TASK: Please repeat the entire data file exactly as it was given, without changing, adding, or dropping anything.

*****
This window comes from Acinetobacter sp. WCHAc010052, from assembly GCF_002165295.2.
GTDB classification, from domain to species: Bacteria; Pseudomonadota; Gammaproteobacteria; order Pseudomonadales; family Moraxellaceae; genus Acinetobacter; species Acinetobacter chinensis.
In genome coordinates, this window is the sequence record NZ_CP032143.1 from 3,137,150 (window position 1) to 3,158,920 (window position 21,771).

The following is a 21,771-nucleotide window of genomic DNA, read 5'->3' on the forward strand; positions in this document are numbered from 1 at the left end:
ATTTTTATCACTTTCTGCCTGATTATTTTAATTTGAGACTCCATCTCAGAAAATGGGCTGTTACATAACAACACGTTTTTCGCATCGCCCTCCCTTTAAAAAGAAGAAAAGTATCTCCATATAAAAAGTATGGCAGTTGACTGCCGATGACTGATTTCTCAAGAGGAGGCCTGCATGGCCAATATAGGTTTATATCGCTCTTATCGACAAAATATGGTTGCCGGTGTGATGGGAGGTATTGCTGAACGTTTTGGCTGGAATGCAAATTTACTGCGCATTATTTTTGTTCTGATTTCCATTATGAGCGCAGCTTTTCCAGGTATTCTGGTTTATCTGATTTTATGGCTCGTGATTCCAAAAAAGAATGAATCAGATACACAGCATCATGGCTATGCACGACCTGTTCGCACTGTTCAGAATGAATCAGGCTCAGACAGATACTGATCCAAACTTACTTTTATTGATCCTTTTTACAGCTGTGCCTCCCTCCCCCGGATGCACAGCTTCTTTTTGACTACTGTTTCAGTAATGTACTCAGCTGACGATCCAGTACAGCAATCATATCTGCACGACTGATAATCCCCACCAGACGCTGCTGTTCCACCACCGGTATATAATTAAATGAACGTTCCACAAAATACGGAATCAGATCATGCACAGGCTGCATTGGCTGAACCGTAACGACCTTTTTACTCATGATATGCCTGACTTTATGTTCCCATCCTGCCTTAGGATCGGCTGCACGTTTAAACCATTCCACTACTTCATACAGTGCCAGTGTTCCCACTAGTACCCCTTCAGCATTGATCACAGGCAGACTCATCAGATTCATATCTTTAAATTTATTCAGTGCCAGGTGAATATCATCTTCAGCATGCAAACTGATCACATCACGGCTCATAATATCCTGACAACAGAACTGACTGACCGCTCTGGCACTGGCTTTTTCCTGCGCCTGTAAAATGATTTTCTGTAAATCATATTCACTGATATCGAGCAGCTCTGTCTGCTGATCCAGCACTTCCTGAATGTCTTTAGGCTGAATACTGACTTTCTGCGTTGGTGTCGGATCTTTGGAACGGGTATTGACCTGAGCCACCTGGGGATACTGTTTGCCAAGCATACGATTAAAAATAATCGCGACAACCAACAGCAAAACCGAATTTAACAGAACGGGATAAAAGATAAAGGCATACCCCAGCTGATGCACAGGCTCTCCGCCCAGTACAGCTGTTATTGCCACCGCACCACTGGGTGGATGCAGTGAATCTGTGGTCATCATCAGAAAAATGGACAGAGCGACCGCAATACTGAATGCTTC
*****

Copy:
This window comes from Acinetobacter sp. WCHAc010052, from assembly GCF_002165295.2.
GTDB classification, from domain to species: Bacteria; Pseudomonadota; Gammaproteobacteria; order Pseudomonadales; family Moraxellaceae; genus Acinetobacter; species Acinetobacter chinensis.
In genome coordinates, this window is the sequence record NZ_CP032143.1 from 3,137,150 (window position 1) to 3,158,920 (window position 21,771).

The following is a 21,771-nucleotide window of genomic DNA, read 5'->3' on the forward strand; positions in this document are numbered from 1 at the left end:
ATTTTTATCACTTTCTGCCTGATTATTTTAATTTGAGACTCCATCTCAGAAAATGGGCTGTTACATAACAACACGTTTTTCGCATCGCCCTCCCTTTAAAAAGAAGAAAAGTATCTCCATATAAAAAGTATGGCAGTTGACTGCCGATGACTGATTTCTCAAGAGGAGGCCTGCATGGCCAATATAGGTTTATATCGCTCTTATCGACAAAATATGGTTGCCGGTGTGATGGGAGGTATTGCTGAACGTTTTGGCTGGAATGCAAATTTACTGCGCATTATTTTTGTTCTGATTTCCATTATGAGCGCAGCTTTTCCAGGTATTCTGGTTTATCTGATTTTATGGCTCGTGATTCCAAAAAAGAATGAATCAGATACACAGCATCATGGCTATGCACGACCTGTTCGCACTGTTCAGAATGAATCAGGCTCAGACAGATACTGATCCAAACTTACTTTTATTGATCCTTTTTACAGCTGTGCCTCCCTCCCCCGGATGCACAGCTTCTTTTTGACTACTGTTTCAGTAATGTACTCAGCTGACGATCCAGTACAGCAATCATATCTGCACGACTGATAATCCCCACCAGACGCTGCTGTTCCACCACCGGTATATAATTAAATGAACGTTCCACAAAATACGGAATCAGATCATGCACAGGCTGCATTGGCTGAACCGTAACGACCTTTTTACTCATGATATGCCTGACTTTATGTTCCCATCCTGCCTTAGGATCGGCTGCACGTTTAAACCATTCCACTACTTCATACAGTGCCAGTGTTCCCACTAGTACCCCTTCAGCATTGATCACAGGCAGACTCATCAGATTCATATCTTTAAATTTATTCAGTGCCAGGTGAATATCATCTTCAGCATGCAAACTGATCACATCACGGCTCATAATATCCTGACAACAGAACTGACTGACCGCTCTGGCACTGGCTTTTTCCTGCGCCTGTAAAATGATTTTCTGTAAATCATATTCACTGATATCGAGCAGCTCTGTCTGCTGATCCAGCACTTCCTGAATGTCTTTAGGCTGAATACTGACTTTCTGCGTTGGTGTCGGATCTTTGGAACGGGTATTGACCTGAGCCACCTGGGGATACTGTTTGCCAAGCATACGATTAAAAATAATCGCGACAACCAACAGCAAAACCGAATTTAACAGAACGGGATAAAAGATAAAGGCATACCCCAGCTGATGCACAGGCTCTCCGCCCAGTACAGCTGTTATTGCCACCGCACCACTGGGTGGATGCAGTGAATCTGTGGTCATCATCAGAAAAATGGACAGAGCGACCGCAATACTGAATGCTTC